Money will help make more than 100 additional homes energy efficient
AUGUSTA, ME – January 20, 2009 – (RealEstateRama) — “I am very pleased the Energy and Carbon Savings Trust decided to award us $500,000 to expand our efforts to make homes of low-income Maine residents more energy efficient,” MaineHousing Director Dale McCormick said in a statement today. “This will save the homeowners money and reduce the state’s carbon footprint.”
MaineHousing will invest the $500,000 awarded by the Energy and Carbon Savings Trust in weatherizing additional Maine homes by adding it to the ongoing Governor’s Weatherization Program. The award will increase funding for the program from $1.5 million to $2 million and increase the number of homes weatherized from 300 to 425.
The Energy and Carbon Savings Trust was created to oversee and distribute money Maine is allocated from the auction of carbon allowances as a participant in the Regional Greenhouse Gas Initiative (RGGI, or “Reggie”). The first two RGGI auctions were in September and December.
Most (85%) of the RGGI money is to be used for electricity conservation efforts, but the Trust had $750,000 to distribute through a Request for Proposals process to programs that reduce the use of fossil fuels.
Weatherizing a home means making it more energy efficient through draft proofing and adding insulation. These measures typically reduce the homeowner’s energy use by 20% to 30%.
“Weatherizing Maine homes reduces fossil fuel consumption, which reduces carbon emissions. One of the main goals of RGGI is to reduce carbon emissions,” McCormick noted.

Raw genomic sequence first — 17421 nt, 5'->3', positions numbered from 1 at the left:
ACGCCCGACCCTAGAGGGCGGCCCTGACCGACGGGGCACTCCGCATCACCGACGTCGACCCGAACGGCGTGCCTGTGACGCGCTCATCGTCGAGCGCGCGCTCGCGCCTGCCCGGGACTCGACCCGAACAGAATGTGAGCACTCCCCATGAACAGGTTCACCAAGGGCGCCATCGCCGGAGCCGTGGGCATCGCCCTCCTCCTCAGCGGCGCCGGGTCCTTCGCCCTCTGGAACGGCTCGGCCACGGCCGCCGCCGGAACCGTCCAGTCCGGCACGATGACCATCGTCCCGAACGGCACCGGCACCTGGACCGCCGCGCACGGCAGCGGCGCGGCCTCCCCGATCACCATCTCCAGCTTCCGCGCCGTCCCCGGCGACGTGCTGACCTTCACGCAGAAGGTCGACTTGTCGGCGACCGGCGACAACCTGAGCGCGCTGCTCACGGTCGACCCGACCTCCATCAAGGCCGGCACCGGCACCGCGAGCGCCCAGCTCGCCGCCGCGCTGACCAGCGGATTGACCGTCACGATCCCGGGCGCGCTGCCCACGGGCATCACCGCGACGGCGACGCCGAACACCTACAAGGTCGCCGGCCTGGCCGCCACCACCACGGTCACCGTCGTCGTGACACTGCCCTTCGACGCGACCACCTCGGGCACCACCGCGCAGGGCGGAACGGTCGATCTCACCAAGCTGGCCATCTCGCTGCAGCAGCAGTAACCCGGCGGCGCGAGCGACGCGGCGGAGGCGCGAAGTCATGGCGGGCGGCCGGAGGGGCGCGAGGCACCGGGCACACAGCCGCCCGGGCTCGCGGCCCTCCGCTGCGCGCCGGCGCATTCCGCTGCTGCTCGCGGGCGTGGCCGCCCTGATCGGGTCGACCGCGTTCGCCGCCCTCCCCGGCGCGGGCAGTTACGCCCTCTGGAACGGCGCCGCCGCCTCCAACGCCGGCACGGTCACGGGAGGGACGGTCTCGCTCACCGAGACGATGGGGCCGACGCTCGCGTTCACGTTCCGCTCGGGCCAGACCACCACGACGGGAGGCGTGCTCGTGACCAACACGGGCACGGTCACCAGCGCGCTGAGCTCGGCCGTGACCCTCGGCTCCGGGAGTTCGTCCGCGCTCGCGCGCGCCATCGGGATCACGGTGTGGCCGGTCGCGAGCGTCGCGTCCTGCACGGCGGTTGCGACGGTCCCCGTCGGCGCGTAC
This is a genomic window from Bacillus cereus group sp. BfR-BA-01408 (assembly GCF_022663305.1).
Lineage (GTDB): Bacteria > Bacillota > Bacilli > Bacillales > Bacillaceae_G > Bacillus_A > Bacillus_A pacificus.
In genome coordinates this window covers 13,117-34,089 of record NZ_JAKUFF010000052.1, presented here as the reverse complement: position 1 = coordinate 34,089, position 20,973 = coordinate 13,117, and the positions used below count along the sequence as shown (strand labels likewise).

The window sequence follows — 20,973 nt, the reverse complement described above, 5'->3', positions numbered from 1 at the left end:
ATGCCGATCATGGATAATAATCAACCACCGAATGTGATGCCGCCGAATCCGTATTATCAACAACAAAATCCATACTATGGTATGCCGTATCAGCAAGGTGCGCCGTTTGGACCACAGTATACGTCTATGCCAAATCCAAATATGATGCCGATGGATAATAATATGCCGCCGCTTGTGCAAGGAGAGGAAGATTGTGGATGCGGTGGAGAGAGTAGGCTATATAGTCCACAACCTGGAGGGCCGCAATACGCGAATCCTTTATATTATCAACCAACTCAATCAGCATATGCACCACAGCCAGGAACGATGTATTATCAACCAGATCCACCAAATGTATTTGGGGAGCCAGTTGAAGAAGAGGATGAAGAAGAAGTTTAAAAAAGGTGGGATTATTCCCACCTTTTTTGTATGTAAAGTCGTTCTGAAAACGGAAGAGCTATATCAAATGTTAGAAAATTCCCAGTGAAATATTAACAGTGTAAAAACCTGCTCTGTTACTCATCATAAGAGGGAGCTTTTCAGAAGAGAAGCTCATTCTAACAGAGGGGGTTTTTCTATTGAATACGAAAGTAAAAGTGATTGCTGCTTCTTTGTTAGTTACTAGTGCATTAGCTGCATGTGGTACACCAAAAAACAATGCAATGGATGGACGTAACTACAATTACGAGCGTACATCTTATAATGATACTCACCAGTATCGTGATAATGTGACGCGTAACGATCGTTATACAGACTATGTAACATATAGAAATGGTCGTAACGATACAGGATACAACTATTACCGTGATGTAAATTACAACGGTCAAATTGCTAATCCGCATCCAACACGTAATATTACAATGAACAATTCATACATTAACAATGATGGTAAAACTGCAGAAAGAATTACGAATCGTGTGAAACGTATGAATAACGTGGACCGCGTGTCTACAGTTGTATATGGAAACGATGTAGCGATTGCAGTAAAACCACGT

McCormick said that MaineHousing plans to finance weatherization of approximately 3,800 homes through three different weatherization programs.
In addition to the 425 homes in the Governor’s Weatherization Program, MaineHousing will be allocating $6.4 million in funding through the federal Department of Energy’s (DOE) Weatherization Program to weatherize 1,550 homes.
It also will be distributing $7 million through the Low Income Home Energy Assistance Program (LIHEAP), funded by the federal Department of Health and Human Services, to weatherize 1,900 homes. MaineHousing runs both the DOE and LIHEAP weatherization programs through regional Community Action Program agencies.
“These are important initiatives for Maine now, and for the future,” McCormick said. “We developing plans that enable us to capture the carbon emission savings that result from more energy efficient housing, and to sell those credits to raise additional funds for affordable housing.”
MaineHousing’s Carbon Market Project is creating a program to measure, monitor and sell avoided carbon emissions from weatherizing Maine homes. Selling avoided carbon emissions will generate a new funding source to expand energy efficiency programs that directly benefit Maine residents, improve housing, and reduce climate change.
“We are investing in energy efficiency,” said McCormick.
The various weatherization programs are only some of the measures MaineHousing has undertaken to help Maine people reduce energy use and save money.
It also has instituted energy efficient building standards for new rental housing it finances, is providing loans to rental housing properties that want to convert to solar power to heat domestic hot water, and is providing low-interest rate loans to homeowners who want to make their homes more energy efficient.
The mission of the Maine State Housing Authority is to assist Maine people to obtain and maintain decent, safe, affordable housing and services suitable to their unique housing needs. Visit our Web site at www.mainehousing.org.